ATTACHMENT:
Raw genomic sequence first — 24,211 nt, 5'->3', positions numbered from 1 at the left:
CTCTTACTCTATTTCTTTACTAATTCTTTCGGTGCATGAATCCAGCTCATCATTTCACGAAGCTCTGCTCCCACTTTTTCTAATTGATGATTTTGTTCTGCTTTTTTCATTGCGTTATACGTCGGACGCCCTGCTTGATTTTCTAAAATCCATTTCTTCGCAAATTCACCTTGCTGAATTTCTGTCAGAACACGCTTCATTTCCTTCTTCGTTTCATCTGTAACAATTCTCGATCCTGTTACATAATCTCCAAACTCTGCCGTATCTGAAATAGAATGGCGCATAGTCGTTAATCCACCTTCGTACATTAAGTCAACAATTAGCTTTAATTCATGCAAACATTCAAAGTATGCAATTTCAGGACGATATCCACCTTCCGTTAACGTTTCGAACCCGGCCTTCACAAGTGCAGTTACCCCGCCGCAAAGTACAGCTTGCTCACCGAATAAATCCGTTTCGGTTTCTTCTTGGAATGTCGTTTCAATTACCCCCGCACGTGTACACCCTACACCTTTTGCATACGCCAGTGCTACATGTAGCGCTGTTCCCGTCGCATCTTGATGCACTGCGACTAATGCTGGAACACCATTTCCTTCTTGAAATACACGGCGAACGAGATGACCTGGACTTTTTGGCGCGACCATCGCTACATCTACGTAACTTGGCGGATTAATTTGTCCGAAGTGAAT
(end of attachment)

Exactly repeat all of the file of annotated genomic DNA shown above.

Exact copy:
Raw genomic sequence first — 24,211 nt, 5'->3', positions numbered from 1 at the left:
CTCTTACTCTATTTCTTTACTAATTCTTTCGGTGCATGAATCCAGCTCATCATTTCACGAAGCTCTGCTCCCACTTTTTCTAATTGATGATTTTGTTCTGCTTTTTTCATTGCGTTATACGTCGGACGCCCTGCTTGATTTTCTAAAATCCATTTCTTCGCAAATTCACCTTGCTGAATTTCTGTCAGAACACGCTTCATTTCCTTCTTCGTTTCATCTGTAACAATTCTCGATCCTGTTACATAATCTCCAAACTCTGCCGTATCTGAAATAGAATGGCGCATAGTCGTTAATCCACCTTCGTACATTAAGTCAACAATTAGCTTTAATTCATGCAAACATTCAAAGTATGCAATTTCAGGACGATATCCACCTTCCGTTAACGTTTCGAACCCGGCCTTCACAAGTGCAGTTACCCCGCCGCAAAGTACAGCTTGCTCACCGAATAAATCCGTTTCGGTTTCTTCTTGGAATGTCGTTTCAATTACCCCCGCACGTGTACACCCTACACCTTTTGCATACGCCAGTGCTACATGTAGCGCTGTTCCCGTCGCATCTTGATGCACTGCGACTAATGCTGGAACACCATTTCCTTCTTGAAATACACGGCGAACGAGATGACCTGGACTTTTTGGCGCGACCATCGCTACATCTACGTAACTTGGCGGATTAATTTGTCCGAAGTGAAT